Whenever you find yourself on the side of the majority,
It is time to pause and reflect.
|Nikki finally free to roam on a nice beach|
Although having a full moon makes it easier to see what is happening on Déjàlà, it makes it more difficult to spot the lights of approaching vessels. Darkness is best to see the red, green, and white of vessels traveling the same waters. We had to keep a more watchful eye. For 2-3 hours in the morning, dolphins followed us, playing in our wake. Turtles were floating by as well – back to more marine life around us. We sailed nearly 125 miles in 24 hours, a very swift trip for us.
|Got an idea?|
The first anchorage we tried based on a cruiser’s guidebook, turned out to be nothing we could attempt. Where the cruiser’s guidebook said there should be 25 feet of water we only found between 5 and 8 feet! Not enough for a good night’s sleep at anchor. With an incoming tide, the current kept pushing us further into the bay (i.e.: into the shallower section) so we had to motor out of there for a little while until we saw at least 8 feet under the keel again… Sigh of relief! Shallow bays like this one and Altata’s have constantly changing underwater sand bar patterns. It seems that the information about these places is only good for 3-6 months. One good storm and all bets are off.
|Chelelo, our guardian shrimp boat|
|Chelelo left, us (tiny dot) right...|
|Sand worms at low tide|
|Nikki chasing, chasing, chasing...|
|Crab hiding, hiding, hiding...|
|Mike in his element, climbing... a sand dune|
The gentleman working on the guardian shrimp boat comes by to say hello. He is accompanied by a driver and 4-5 Marines. We thought we were going to be searched or boarded but all they wanted to say was that they were there if we needed anything, and the purpose of their protective mission… Very nice people and it made us feel especially safe to be anchored near armed Marines watching the bay. No one would notice our boat.
On the second day and despite fairly high winds (15-17
knots), we find the energy to kayak nearly 4 miles (round trip) to visit the
Topolobampo lighthouse. It is about 300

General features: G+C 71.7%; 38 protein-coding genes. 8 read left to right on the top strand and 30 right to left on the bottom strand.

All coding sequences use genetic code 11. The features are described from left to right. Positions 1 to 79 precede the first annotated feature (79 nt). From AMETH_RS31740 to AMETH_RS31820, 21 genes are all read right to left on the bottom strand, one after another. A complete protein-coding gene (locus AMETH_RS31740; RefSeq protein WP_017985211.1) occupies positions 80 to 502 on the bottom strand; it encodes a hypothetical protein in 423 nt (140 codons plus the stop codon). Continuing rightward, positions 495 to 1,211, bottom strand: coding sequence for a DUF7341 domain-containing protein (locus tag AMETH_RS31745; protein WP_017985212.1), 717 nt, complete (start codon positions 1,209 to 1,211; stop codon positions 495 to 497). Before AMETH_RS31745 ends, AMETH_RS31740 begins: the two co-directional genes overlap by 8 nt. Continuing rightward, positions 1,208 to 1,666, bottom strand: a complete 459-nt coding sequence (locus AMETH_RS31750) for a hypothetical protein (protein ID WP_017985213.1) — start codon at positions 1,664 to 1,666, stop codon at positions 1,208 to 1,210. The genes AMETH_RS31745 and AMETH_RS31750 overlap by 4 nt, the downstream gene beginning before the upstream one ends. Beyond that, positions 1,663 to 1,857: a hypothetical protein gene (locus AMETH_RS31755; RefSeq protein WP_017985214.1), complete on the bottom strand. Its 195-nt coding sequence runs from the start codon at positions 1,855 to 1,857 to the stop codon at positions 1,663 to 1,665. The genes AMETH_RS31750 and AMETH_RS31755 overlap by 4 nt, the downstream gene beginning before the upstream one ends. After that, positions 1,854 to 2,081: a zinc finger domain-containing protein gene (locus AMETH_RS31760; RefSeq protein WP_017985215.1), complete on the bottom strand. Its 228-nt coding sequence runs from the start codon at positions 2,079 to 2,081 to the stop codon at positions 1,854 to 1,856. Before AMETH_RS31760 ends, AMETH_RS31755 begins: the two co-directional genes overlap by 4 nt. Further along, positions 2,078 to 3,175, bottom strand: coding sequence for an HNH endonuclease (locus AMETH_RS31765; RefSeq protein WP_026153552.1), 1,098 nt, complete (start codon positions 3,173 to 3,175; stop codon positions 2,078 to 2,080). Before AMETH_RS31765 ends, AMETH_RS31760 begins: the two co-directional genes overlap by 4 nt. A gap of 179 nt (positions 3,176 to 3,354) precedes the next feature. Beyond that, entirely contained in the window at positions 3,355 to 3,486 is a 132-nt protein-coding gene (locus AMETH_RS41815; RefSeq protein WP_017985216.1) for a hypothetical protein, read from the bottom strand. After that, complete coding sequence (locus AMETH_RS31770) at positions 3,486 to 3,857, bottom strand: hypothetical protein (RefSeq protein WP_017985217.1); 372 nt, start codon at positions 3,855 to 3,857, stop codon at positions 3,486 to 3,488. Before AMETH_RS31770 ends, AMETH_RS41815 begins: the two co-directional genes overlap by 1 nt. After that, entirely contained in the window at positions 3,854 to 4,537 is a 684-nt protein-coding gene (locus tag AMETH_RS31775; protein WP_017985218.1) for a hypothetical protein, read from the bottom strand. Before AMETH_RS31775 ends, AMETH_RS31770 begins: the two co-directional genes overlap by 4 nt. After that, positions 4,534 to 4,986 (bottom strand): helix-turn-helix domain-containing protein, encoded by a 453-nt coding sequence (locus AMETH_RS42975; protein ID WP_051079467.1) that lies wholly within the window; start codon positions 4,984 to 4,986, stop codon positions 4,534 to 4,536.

feet high and they built a steep sidewalk with stairs in sections to access
it. A dock is located at the
bottom. We leave our kayaks there and go
exploring up the mountain where we eventually meet Joel who is the lighthouse-keeper
for the day. Four men rotate to do this
job. Joel works Mondays and
Thursdays. The place is immaculate,
especially by Mexican standards. All the
equipment is in great working order and they are planting fruit trees, collect
rain water, and are seemingly very energy conscious. Coming back is quick with winds at our
backs. We should rig up small sails for
|Lighthouse we are kayaking and hiking to|
|View to north, on our way to the lighthouse|
|Steep sidewalk and stairs to lighthouse|
|Marie-France in her element, looking at plants|
|The seemingly dead tree above is covered with beautiful purple flowers|
The weather forecast speaks of large swells coming up this way thanks to far away hurricane Cosme south and west of here. We decide to head to the marina for a few days while the swells diminish. It will give us time to visit the other side of Topolobampo, its town of nearly 6,000 people.
|Mike, Nikki between sand dunes and breakers.|
|Sand dune looking north|
|Lines of trucks full of corn to load up large shipping vessel - seen through chain-link fencing|
Thousands and thousands of bobtail trucks full of corn stream by to fill one of the 32 ton cargo ships. It will take that many truck-fulls and several days/weeks to fill it up. Trains also come to the port. It is a very busy place.
Narrow alleys of Topolobampo
We meander on one of the hills layered with homes. There is only one street to the top of the hill leading to the church and a school. The rest of the homes are reachable only by tiny sidewalks or primitive concrete trails usually following drainage pipes or electrical conduits. It is like a maze to walk around never knowing if you are in someone’s yard, at the end of a trail, or on track.
|Church in need of repairs - Like so many others|
|In front of the town's Virgin... Once in a while one has to pose|
|Laundry bordered by Nopal cactus (edible ones)|
Old fishing nets are made into hammocks and every available tree has at least one hanging from its lower branches. People spend the hot afternoons in them: mother with sleepy child, an elderly watching traffic go by, clam vendors waiting for customers, kids relaxing before heading back to school in the late afternoon, men waiting to get back to work. Few people are in their homes where it is too hot; they prefer to stay out of doors.
We notice lightning one more time, the monsoon season is decidedly approaching, time for us to head west to the Baja side of the Sea. This time however, the rain doesn’t make it here but across the Sea, our fellow sailors over there got wet! Interesting that we saw the buildup of the storm but they got the rain from it.
We do a little bit of varnishing while we wait to head out. It is definitely needed – the sun is extremely harsh, the upkeep is a little more than we had expected.
|Old US school buses turned into city buses...|